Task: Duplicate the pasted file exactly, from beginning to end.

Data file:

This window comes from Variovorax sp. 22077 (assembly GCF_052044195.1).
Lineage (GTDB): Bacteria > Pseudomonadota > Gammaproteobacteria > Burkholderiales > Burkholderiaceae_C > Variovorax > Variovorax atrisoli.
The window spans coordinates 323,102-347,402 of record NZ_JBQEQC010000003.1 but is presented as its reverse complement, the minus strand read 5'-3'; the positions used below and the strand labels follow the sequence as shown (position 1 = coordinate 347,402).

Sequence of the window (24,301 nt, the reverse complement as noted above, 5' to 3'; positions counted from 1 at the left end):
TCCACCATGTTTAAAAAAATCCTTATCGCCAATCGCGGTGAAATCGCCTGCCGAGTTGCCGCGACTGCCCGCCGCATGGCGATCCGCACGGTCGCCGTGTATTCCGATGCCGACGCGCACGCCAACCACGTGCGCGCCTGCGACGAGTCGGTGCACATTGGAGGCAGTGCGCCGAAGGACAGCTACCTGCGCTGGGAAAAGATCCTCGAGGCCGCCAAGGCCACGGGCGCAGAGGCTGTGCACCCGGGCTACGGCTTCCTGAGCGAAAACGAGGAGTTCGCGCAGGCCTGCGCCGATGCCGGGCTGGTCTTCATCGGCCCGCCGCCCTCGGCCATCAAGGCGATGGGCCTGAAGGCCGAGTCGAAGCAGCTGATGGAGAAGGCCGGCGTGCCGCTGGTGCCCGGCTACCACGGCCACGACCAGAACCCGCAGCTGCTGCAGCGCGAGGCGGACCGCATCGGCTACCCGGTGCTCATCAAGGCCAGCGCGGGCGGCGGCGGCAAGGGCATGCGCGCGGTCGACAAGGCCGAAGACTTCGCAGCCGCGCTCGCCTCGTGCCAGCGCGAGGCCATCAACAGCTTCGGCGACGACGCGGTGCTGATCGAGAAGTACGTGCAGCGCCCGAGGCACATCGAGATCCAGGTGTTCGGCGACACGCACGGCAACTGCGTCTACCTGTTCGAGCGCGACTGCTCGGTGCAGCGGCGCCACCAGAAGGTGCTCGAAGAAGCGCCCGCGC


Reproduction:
This window comes from Variovorax sp. 22077 (assembly GCF_052044195.1).
Lineage (GTDB): Bacteria > Pseudomonadota > Gammaproteobacteria > Burkholderiales > Burkholderiaceae_C > Variovorax > Variovorax atrisoli.
The window spans coordinates 323,102-347,402 of record NZ_JBQEQC010000003.1 but is presented as its reverse complement, the minus strand read 5'-3'; the positions used below and the strand labels follow the sequence as shown (position 1 = coordinate 347,402).

Sequence of the window (24,301 nt, the reverse complement as noted above, 5' to 3'; positions counted from 1 at the left end):
TCCACCATGTTTAAAAAAATCCTTATCGCCAATCGCGGTGAAATCGCCTGCCGAGTTGCCGCGACTGCCCGCCGCATGGCGATCCGCACGGTCGCCGTGTATTCCGATGCCGACGCGCACGCCAACCACGTGCGCGCCTGCGACGAGTCGGTGCACATTGGAGGCAGTGCGCCGAAGGACAGCTACCTGCGCTGGGAAAAGATCCTCGAGGCCGCCAAGGCCACGGGCGCAGAGGCTGTGCACCCGGGCTACGGCTTCCTGAGCGAAAACGAGGAGTTCGCGCAGGCCTGCGCCGATGCCGGGCTGGTCTTCATCGGCCCGCCGCCCTCGGCCATCAAGGCGATGGGCCTGAAGGCCGAGTCGAAGCAGCTGATGGAGAAGGCCGGCGTGCCGCTGGTGCCCGGCTACCACGGCCACGACCAGAACCCGCAGCTGCTGCAGCGCGAGGCGGACCGCATCGGCTACCCGGTGCTCATCAAGGCCAGCGCGGGCGGCGGCGGCAAGGGCATGCGCGCGGTCGACAAGGCCGAAGACTTCGCAGCCGCGCTCGCCTCGTGCCAGCGCGAGGCCATCAACAGCTTCGGCGACGACGCGGTGCTGATCGAGAAGTACGTGCAGCGCCCGAGGCACATCGAGATCCAGGTGTTCGGCGACACGCACGGCAACTGCGTCTACCTGTTCGAGCGCGACTGCTCGGTGCAGCGGCGCCACCAGAAGGTGCTCGAAGAAGCGCCCGCGC